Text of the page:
School of Computer Science THE UNIVERSITY OF BIRMINGHAM CN-CR Ghost Machine

From Molecules to Mathematicians:
How could evolution produce mathematicians
     from a cloud of cosmic dust?

What might Turing have done if he had lived longer?
How might it have helped us understand biological evolution,
and how evolution produced mathematicians?

Notes for a presentation to the Midlands Logic Seminar
Room 310, School of Mathematics
University of Birmingham
Friday 1st Nov 2013 -- 5pm

(DRAFT: Liable to change. Please save links, not copies.)

Aaron Sloman
School of Computer Science, University of Birmingham.


Installed: 26 Oct 2013
Last updated:
28 Oct 2013; ... 5 Nov 2013; 7 Nov 2013; ... 21 Nov 2013; 18 Dec 2013

This document is
It is part of the Meta-Morphogenesis project.

A partial index of discussion notes is in

Further reading related to this project is below (to be extended).

Overview (Revised Dec 2013)

All human mathematicians are (in part) products of biological evolution. Why should
members of any animal species have mathematical interests and capabilities? Because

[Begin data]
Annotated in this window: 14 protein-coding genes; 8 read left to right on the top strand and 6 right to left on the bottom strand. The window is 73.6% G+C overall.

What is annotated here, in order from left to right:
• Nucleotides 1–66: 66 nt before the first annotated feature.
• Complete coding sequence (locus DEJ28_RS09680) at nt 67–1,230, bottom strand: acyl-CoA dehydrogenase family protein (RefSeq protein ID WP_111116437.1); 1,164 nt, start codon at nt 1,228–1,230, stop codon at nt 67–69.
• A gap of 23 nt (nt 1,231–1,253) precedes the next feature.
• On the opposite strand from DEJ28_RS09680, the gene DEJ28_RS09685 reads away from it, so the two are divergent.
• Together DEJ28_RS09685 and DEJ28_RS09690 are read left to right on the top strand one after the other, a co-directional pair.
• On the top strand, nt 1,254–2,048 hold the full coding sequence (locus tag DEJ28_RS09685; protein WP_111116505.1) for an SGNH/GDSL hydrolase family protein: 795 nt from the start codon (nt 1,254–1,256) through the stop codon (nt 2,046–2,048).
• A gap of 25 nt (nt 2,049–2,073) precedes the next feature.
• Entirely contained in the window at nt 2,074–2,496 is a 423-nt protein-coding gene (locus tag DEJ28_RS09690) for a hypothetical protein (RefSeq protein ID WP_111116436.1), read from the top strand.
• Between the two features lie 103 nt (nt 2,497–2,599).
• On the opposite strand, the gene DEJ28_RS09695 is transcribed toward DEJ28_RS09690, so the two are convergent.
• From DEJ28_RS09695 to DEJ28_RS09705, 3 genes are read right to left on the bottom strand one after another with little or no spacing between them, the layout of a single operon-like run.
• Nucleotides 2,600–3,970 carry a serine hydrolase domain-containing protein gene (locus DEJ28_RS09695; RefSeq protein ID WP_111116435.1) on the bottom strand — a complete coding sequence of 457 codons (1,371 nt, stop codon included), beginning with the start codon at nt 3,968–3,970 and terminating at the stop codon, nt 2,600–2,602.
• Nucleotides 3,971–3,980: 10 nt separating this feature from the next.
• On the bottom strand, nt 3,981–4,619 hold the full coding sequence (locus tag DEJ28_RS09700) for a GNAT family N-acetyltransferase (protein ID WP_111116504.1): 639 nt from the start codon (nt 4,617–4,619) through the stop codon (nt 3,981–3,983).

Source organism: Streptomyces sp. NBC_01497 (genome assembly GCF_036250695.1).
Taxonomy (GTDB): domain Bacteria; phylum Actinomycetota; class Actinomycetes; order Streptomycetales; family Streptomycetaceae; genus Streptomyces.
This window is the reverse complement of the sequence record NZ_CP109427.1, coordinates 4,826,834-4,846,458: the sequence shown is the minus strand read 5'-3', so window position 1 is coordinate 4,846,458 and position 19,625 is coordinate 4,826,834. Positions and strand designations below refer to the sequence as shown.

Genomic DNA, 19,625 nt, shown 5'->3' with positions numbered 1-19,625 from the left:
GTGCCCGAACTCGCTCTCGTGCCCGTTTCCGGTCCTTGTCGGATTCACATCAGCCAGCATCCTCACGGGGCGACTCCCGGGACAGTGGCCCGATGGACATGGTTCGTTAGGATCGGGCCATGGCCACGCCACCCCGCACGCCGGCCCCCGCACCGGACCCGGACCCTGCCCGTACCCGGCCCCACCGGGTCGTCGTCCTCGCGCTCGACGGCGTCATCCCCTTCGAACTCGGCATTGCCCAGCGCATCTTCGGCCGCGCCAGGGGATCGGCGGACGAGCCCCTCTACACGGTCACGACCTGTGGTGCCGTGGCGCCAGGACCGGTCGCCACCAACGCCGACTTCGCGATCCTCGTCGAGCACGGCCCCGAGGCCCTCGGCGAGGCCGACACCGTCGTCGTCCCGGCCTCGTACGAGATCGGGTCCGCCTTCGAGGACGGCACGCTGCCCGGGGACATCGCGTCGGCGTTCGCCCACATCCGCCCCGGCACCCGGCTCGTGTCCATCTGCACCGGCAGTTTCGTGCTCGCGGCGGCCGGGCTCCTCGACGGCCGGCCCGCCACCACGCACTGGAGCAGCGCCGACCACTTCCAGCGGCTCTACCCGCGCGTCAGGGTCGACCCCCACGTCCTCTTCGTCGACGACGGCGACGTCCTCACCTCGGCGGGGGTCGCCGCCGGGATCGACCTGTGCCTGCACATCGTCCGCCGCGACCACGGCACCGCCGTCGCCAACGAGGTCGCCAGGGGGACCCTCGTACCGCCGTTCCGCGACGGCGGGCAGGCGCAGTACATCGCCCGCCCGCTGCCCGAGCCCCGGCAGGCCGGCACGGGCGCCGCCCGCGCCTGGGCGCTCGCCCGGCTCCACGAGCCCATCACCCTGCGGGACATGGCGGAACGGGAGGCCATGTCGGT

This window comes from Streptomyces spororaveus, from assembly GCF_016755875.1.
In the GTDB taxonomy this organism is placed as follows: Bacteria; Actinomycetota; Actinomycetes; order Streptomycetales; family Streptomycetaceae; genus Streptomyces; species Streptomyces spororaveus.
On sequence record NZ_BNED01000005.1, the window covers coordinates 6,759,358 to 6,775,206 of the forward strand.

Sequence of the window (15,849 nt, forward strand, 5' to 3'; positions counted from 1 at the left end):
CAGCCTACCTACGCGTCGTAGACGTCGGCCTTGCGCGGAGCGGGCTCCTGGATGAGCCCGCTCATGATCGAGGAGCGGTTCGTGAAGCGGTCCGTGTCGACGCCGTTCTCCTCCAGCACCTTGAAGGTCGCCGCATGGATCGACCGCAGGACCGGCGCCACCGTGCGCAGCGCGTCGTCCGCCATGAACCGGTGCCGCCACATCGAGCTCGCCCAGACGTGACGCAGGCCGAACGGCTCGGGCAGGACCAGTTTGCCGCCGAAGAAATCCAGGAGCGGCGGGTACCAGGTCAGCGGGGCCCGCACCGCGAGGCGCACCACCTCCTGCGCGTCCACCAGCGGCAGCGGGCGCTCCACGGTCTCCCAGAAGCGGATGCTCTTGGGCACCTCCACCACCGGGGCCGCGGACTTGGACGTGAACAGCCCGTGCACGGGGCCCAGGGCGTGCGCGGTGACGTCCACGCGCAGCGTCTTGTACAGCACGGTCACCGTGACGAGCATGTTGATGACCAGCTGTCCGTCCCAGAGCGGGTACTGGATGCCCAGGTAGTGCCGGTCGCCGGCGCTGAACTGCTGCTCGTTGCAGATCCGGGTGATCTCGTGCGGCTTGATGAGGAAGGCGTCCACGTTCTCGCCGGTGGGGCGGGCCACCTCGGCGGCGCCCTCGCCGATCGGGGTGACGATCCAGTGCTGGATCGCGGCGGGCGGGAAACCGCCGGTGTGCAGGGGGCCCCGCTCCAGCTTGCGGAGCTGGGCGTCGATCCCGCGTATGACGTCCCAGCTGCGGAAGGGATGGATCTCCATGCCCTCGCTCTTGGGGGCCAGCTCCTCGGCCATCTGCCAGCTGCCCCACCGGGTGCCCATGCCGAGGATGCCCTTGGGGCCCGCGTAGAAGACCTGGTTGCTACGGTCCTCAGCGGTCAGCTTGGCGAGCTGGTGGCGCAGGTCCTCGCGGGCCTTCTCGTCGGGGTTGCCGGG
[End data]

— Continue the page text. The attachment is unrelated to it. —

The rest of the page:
the world in which organisms develop, consume, compete, flourish and reproduce is
rich in mathematical domains, and mathematical mastery of those domains brings
biological benefits.

But that's not enough: the mechanisms of natural selection must have rich enough
powers to generate mathematical mechanisms before mathematical mechanisms can be
selected. So there may be universes, or planets, where the powers of natural
selection are much more limited than they were on this planet 4.5 billion years ago.
Those limited powers might not have supported evolution of the same range of
mathematical opportunities, mechanisms, and powers as emerged on Earth. What made
that possible? Answer: the original mechanisms and new ones produced by evolution?
What original mechanisms? How were new ones produced?

At all stages there are mathematical structures involved in the evolutionary
progress, and evolution "blindly" discovers and uses them.

In later stages of evolution, individual organisms develop abilities to discover and use
mathematical structures and processes, though without realising what they are doing.